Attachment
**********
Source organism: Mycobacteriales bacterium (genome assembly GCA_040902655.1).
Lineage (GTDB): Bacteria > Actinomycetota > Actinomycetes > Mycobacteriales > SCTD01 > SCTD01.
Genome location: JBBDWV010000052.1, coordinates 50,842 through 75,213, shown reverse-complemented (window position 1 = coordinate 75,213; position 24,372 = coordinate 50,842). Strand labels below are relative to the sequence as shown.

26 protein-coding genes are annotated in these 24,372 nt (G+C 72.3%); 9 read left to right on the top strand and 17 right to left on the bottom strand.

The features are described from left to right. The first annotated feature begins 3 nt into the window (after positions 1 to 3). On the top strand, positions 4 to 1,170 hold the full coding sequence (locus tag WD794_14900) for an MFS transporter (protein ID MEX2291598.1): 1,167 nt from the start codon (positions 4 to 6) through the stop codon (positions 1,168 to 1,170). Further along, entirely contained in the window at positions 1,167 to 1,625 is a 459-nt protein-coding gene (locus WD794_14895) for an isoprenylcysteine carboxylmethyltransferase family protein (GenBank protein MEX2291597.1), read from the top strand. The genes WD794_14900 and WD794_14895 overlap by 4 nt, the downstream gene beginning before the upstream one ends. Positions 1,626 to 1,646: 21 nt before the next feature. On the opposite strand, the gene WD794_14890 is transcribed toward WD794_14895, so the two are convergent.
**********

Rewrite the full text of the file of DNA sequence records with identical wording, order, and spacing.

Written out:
Source organism: Mycobacteriales bacterium (genome assembly GCA_040902655.1).
Lineage (GTDB): Bacteria > Actinomycetota > Actinomycetes > Mycobacteriales > SCTD01 > SCTD01.
Genome location: JBBDWV010000052.1, coordinates 50,842 through 75,213, shown reverse-complemented (window position 1 = coordinate 75,213; position 24,372 = coordinate 50,842). Strand labels below are relative to the sequence as shown.

26 protein-coding genes are annotated in these 24,372 nt (G+C 72.3%); 9 read left to right on the top strand and 17 right to left on the bottom strand.

The features are described from left to right. The first annotated feature begins 3 nt into the window (after positions 1 to 3). On the top strand, positions 4 to 1,170 hold the full coding sequence (locus tag WD794_14900) for an MFS transporter (protein ID MEX2291598.1): 1,167 nt from the start codon (positions 4 to 6) through the stop codon (positions 1,168 to 1,170). Further along, entirely contained in the window at positions 1,167 to 1,625 is a 459-nt protein-coding gene (locus WD794_14895) for an isoprenylcysteine carboxylmethyltransferase family protein (GenBank protein MEX2291597.1), read from the top strand. The genes WD794_14900 and WD794_14895 overlap by 4 nt, the downstream gene beginning before the upstream one ends. Positions 1,626 to 1,646: 21 nt before the next feature. On the opposite strand, the gene WD794_14890 is transcribed toward WD794_14895, so the two are convergent.